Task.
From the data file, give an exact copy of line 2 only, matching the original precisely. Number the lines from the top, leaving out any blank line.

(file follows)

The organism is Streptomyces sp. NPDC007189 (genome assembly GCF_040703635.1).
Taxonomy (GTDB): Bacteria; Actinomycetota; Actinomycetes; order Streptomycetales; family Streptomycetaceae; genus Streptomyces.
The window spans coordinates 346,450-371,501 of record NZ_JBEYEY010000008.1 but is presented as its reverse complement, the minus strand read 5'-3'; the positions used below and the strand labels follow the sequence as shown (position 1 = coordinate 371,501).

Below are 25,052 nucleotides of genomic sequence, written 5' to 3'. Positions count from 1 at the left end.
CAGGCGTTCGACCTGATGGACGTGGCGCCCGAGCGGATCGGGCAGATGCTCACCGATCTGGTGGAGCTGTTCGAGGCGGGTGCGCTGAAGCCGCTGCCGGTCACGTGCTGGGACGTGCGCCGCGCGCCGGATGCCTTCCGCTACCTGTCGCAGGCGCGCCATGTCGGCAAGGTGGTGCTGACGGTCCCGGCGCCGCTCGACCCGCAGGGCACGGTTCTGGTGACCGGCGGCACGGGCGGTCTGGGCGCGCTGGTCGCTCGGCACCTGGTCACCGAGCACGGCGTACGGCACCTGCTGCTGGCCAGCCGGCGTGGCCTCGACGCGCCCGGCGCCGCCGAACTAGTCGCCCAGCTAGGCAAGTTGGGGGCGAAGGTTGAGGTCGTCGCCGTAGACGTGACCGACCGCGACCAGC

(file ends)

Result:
Taxonomy (GTDB): Bacteria; Actinomycetota; Actinomycetes; order Streptomycetales; family Streptomycetaceae; genus Streptomyces.